Messerschmitt Me 328 History

Although the Messerschmitt Me 328 was never destined to become operational or even technical successful, it is of interest as one of the few piloted aircraft to fly solely on pulse-jet power, and, in view of its early lack of promise, the diversity of design proposals is surprising.

The basic design was first started by Messerschmitt late in 1942 as a cheap and simple high-speed aircraft for low-level bombing and possibly also for the emergency day-fighter role. Also considered by the Messerschmitt engineers was work done the previous year by the DFS, in which various layouts of the Messerschmitt design study P.1078 (which proposed various jet engine installations in a single-seat aircraft) were examined for their possible application as parasite or hook-on components of larger aircraft.

The general layout of the Messerschmitt Me 328, which in overall size was even smaller than the Heinkel He 162, was that of a mid-wing aircraft, the circular-section fuselage having a raised canopy with a rearing fairing extending back and down to the base of the fin. The tailplane was mounted halfway up the fin, and the equi-tapered wing had leading-edge slots and inboard landing flaps. Provision was made to alter the span of the wings, for test purposes, by means of detachable tips and, since the pulse-jet powerplants could provide no auxiliary drives, electrical power was obtained from wings-mounted air-driven generators. Self-sealing fuel tanks were housed in the rear fuselage and in the nose, and the pilot was protected by some armour plate and a bullet-proof windscreen. An extendible skid sufficed for landing gear.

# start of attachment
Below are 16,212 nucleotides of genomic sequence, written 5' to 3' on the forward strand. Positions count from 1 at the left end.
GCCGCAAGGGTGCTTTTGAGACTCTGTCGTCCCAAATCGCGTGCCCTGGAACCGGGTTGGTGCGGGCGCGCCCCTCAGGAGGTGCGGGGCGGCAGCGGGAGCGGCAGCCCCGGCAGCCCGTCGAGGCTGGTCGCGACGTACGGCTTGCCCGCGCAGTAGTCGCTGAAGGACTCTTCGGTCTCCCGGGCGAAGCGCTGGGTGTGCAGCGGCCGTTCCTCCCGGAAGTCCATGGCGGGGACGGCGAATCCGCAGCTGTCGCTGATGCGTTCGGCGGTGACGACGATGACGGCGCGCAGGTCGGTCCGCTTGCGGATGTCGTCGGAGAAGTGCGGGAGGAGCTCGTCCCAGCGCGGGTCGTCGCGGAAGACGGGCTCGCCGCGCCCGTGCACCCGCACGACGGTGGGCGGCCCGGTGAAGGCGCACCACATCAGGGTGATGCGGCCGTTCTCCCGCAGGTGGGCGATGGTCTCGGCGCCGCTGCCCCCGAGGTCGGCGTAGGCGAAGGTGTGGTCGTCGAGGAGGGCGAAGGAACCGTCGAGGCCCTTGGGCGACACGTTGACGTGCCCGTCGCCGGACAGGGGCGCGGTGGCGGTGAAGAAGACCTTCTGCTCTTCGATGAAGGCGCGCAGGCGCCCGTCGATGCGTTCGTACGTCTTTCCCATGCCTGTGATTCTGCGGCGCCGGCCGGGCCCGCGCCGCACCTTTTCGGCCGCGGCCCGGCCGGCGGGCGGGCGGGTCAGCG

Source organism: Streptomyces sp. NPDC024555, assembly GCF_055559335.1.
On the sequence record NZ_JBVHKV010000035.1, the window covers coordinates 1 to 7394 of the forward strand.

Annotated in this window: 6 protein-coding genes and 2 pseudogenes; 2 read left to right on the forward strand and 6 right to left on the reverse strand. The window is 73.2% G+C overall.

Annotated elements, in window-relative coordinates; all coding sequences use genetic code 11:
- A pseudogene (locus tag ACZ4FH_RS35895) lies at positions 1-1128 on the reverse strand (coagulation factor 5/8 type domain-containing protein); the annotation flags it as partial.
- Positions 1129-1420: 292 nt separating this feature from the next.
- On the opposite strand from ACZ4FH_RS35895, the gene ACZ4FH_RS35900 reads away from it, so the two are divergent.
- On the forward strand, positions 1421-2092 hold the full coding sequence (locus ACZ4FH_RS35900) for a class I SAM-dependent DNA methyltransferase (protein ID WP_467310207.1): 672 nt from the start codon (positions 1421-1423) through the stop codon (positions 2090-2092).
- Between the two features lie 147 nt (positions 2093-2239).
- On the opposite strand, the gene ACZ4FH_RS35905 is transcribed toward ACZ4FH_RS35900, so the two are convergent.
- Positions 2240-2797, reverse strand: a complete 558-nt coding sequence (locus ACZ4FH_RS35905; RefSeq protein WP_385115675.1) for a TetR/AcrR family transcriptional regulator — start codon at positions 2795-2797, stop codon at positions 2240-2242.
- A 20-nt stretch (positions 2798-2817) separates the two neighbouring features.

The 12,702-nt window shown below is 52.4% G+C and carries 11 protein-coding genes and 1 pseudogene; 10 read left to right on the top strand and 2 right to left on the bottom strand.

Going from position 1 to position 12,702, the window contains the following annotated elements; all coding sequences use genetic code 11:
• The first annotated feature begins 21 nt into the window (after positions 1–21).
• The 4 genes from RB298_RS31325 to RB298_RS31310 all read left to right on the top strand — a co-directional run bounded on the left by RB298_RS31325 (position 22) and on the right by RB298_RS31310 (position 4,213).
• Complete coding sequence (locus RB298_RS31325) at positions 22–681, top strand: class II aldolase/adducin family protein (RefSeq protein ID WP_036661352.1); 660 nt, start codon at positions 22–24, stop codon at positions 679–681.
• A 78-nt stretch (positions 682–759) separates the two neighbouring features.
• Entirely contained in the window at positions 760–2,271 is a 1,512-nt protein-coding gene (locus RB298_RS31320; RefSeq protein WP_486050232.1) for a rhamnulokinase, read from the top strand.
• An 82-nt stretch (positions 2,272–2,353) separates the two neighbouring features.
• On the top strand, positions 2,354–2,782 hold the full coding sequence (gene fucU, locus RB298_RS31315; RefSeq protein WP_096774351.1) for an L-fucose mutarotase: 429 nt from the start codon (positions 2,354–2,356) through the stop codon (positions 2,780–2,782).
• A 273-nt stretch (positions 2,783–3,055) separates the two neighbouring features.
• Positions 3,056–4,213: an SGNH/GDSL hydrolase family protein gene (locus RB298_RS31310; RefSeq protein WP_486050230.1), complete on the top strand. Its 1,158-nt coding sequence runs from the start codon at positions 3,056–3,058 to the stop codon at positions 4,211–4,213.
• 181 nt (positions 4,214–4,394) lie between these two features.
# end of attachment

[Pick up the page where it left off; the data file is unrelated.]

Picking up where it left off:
The main criterion guiding the Messerschmitt Me 328 programme was to produce a cheap rapidly-built aircraft in large numbers. After widespread research and development the V1 glider began pick-a-back test with Dornier Do 217 as carrier in autumn 1943. Final construction of the Me 328 was planned to be largely of wood, but, for the first test airframes, various composite constructions methods were tried. Powered tests began with two 660 lb (300 kg) thrust As 014 pulsejets on the rear fuselage, with severe problems. Then tests were made with two ducts under the wings, some being hung as far aft as possible because the intense noise damaged the wooden airframe. The A-1 fighter had two wing ducts and the A-2 four on the fuselage; respective armament was two MG 151 and two MK 103. The work then switched to assault (some expendable) with bomb loads up to 3,087 lb (1400 kg), the B-1 having wings engines and the B-2 bigger ducts of 880 lb (400 kg) each. Takeoff was by rocket trolley, cable winch and other means. Other Messerschmitt Me 328 versions were to be catapulted from U-boats.


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